Measuring the Immeasurable

We prospect researchers say it all the time. But I’m not sure that our fundraising colleagues really get it.

 

It’s immeasurable. No, we cannot give you a precise figure.

 

An individual’s wealth is a private affair. Just how private is being made clear by the Panama Papers. Here we can see how people from footballers to political leaders hide their wealth and their income from public view. These are just the types of people that we prospect researchers are asked to analyse and measure; what is her wealth, and what is her gift capacity?

 

Bear in mind that Mossack Fonseca is described as Panama’s fourth largest firm in this offshore business. The Legal 500 lists five more leading firms operating in this sector in Panama. There are hundreds more in Panama, and more in the British Virgin Islands, Cayman, Gibraltar and any number of other fiscal watering holes. We are seeing, even with the 2.9 terabytes of information from Panama, only a tiny slice of the full picture.

 

The OECD reports that 27 of the 34 OECD members “store or require insufficient beneficial ownership information for legal persons, and no country is fully compliant with the beneficial ownership recommendations for legal arrangements.” In other words, as campaigners such as Andy Wightman have shown in his books on land ownership in Scotland, we cannot know who owns companies or who controls trusts.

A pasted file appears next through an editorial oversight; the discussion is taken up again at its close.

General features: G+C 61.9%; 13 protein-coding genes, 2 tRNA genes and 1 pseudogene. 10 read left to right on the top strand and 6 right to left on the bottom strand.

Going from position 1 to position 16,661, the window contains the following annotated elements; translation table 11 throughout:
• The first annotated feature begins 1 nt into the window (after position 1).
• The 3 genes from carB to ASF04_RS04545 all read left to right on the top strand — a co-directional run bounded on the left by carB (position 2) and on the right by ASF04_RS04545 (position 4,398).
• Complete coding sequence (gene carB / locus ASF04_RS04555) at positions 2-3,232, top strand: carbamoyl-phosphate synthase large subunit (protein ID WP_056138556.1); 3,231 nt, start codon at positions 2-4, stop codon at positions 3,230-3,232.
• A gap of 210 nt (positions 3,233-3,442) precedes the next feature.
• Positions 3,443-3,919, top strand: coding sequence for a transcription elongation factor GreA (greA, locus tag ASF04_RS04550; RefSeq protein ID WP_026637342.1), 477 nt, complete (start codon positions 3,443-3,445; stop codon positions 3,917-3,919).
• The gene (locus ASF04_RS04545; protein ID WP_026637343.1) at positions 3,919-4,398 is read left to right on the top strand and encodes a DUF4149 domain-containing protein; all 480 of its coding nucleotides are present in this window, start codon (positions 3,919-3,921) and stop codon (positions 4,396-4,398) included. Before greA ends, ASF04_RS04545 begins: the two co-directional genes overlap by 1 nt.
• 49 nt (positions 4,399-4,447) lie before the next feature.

The UK is rolling out regulations that will expose some of this – although information on the control of trusts (not the charitable sort, these are legal trusts) will only be available to ‘competent authorities.’ A grey phrase that, we can assume, excludes the, er, incompetent public. Business shareholdings of 25% or more will mean a declaration of beneficial ownership. It is worth noting that many of the schemes outlined in the Panama Papers involve small but valuable shareholdings. As Jake Hayman has already noted in Forbes, this is relevant to philanthropy.

 

The Panama Papers have many implications for prospect researchers. They are another mine of information – you will have to decide for yourself whether this is good practice, or not – on wealth. They remind us that we must be cautious with our estimates of wealth and gift capacity. And they demonstrate that our due diligence is less than comprehensive; if we cannot know who controls a business that wants to donate to us, or we cannot say  which companies Samantha Supporter controls, then how can we measure whether she meets our due diligence requirement?

 

I suggest sticking this version of The Panama Papers on the door of the Prospect Research office in your organisation:

1. No, we can’t tell you how wealthy she is
2. No, we can’t tell you who owns that property
3. Don’t expect due diligence to be really diligent. We’ll do our best, but don’t ask us to hack any more Panama lawyers.

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